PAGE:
Saws and loppers are used inside the bush or on stronger shoots. With little effort, it is possible to quickly remove the offending plant parts. The cut should be clean, so that no disease germs or fungal pathogens can get inside the currants. This measure applies to any pruning, regardless of whether you cut berry bushes, deciduous or coniferous trees. For this reason, it is additionally advisable to disinfect the tools after work. The smaller hand shears are suitable for fine work. Shoots only a few millimeters thick can be effortlessly cut away with them.
Power tools can facilitate the care or pruning of plants. However, hedge trimmers of this type are not suitable for berry bushes. Refrain from using these tools.
Whether early or late-bearing varieties: If you thin out shrubs after harvest, it will increase the health and vigor of the woody plants. Sunlight reaches the ripening fruit unfiltered, and harvesting is made easier at the same time.
- in the spring after the frost, high trunk currant can be cut back
- immediately after harvesting shorten old shoots
- remove dead and wilted parts of the plant throughout the year.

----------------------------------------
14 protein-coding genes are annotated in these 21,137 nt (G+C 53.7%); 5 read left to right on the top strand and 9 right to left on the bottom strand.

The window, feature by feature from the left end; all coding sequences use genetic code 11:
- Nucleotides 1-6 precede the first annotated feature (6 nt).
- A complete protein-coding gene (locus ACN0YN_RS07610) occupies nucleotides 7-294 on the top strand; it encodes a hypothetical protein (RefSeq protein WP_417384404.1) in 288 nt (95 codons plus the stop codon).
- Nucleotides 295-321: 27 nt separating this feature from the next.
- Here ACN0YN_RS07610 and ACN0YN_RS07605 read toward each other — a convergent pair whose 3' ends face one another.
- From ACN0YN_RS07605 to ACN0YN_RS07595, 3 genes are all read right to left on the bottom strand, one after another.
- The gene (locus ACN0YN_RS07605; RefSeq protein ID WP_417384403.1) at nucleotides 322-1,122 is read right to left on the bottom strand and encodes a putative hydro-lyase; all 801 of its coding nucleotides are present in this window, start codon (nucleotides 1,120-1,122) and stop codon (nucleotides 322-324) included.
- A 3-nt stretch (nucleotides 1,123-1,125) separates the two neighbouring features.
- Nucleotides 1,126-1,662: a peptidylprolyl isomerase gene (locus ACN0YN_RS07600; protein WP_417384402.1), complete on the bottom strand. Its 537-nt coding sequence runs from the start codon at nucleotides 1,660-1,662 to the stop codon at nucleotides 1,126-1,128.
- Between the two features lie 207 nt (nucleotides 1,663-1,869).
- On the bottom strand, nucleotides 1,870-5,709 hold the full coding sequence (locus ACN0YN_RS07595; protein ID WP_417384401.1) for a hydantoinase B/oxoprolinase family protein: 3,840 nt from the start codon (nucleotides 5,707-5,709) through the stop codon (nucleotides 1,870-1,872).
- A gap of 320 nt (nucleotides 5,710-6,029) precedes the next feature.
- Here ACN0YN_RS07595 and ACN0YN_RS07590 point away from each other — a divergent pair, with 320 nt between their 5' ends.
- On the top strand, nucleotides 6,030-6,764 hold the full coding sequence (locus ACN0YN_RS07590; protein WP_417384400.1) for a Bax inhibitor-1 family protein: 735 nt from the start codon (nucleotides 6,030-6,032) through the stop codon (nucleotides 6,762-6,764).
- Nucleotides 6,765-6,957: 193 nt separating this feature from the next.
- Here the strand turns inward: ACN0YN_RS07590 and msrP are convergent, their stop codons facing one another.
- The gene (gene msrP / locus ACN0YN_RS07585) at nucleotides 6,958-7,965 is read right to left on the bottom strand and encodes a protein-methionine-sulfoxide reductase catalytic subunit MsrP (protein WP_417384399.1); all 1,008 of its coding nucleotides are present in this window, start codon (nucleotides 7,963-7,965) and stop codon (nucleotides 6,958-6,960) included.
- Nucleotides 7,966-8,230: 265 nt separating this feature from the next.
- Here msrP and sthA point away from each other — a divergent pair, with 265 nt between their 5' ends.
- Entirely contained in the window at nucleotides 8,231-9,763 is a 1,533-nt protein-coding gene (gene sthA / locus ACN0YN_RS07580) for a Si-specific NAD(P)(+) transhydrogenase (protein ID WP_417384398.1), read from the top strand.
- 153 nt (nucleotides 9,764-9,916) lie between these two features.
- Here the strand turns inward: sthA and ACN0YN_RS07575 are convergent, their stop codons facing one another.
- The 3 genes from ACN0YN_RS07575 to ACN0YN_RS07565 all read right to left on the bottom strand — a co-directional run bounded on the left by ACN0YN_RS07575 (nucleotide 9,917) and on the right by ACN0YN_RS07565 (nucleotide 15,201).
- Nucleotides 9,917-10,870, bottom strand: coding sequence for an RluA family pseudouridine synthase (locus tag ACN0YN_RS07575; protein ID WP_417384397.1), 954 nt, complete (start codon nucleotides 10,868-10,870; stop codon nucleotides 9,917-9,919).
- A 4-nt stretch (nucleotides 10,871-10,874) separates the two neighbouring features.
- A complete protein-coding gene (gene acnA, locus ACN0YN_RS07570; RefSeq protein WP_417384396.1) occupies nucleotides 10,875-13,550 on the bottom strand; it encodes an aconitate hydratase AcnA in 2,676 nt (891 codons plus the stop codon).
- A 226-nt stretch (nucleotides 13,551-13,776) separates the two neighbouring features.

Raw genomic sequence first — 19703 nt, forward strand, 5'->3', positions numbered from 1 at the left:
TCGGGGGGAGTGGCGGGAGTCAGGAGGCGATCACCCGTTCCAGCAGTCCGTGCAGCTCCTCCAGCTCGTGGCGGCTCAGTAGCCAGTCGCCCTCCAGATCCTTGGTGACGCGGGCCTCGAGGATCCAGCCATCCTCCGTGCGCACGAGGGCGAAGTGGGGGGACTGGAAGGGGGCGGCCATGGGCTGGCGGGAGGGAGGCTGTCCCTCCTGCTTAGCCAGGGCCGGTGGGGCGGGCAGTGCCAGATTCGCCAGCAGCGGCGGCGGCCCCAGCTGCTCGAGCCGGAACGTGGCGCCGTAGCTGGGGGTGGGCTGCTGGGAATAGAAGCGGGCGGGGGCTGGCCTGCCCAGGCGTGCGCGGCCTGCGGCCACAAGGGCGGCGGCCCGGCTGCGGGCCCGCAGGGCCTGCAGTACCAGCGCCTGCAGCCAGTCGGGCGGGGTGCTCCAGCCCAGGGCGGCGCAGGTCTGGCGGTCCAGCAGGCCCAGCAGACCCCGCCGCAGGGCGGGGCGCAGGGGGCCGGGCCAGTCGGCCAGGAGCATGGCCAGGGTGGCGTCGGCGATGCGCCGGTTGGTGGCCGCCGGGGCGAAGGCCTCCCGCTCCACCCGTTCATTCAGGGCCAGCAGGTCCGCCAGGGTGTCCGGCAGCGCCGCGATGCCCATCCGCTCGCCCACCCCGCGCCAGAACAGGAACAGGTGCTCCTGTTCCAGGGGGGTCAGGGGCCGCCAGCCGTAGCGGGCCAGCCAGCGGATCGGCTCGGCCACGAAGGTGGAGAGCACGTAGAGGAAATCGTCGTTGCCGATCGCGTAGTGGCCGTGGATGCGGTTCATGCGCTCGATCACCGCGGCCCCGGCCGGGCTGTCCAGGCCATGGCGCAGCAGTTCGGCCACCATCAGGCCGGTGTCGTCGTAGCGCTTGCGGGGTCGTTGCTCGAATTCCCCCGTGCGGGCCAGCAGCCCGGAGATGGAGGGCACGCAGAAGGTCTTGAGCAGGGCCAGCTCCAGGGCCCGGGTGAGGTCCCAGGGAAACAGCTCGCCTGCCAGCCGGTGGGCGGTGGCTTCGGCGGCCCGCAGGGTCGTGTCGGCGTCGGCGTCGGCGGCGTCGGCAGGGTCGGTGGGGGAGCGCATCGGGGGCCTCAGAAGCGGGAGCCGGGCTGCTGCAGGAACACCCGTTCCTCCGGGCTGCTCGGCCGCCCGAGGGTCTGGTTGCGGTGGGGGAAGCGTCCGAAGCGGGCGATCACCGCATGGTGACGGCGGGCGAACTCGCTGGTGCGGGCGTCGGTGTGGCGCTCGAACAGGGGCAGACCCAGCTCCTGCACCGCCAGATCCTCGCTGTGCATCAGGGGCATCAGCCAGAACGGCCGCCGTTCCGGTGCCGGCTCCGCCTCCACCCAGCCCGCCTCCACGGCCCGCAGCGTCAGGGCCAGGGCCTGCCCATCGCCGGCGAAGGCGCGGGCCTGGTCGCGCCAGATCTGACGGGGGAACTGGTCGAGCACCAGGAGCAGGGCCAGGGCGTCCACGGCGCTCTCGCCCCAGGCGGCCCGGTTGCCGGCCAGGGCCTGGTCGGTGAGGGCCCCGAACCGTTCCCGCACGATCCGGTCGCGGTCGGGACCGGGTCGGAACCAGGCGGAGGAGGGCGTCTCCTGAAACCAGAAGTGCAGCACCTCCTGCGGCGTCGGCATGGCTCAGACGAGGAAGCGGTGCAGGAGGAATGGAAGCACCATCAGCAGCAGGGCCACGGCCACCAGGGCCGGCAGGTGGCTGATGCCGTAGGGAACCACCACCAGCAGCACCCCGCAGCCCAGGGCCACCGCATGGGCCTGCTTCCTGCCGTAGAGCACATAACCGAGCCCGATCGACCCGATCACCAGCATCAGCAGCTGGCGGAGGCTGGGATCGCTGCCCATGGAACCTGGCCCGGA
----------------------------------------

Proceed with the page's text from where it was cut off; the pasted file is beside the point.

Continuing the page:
Frost and excessive heat can do tremendous damage to hardy perennial woody plants. At least if the plants have been weakened by pruning back and thinning.
- cut late-bearing varieties before the first frost
- do not cut the shoots in the midday sun
- cut back the currants in the early or late afternoon
Even before new shoots and buds form in spring, you should trim dead branches close to the trunk or ground. By doing this, you will make room for new branches and berries. Fast and strong growing varieties, such as “Silvergieters Black”, quickly recover from this measure. Gloves are by no means mandatory, but an indispensable utensil for gardening. The focus is not only on protecting people, but also plants. Just like the tool, the gardener can spread germs and pathogens in the garden. For this reason, never touch the fresh cut surface of woody plants with your bare hand.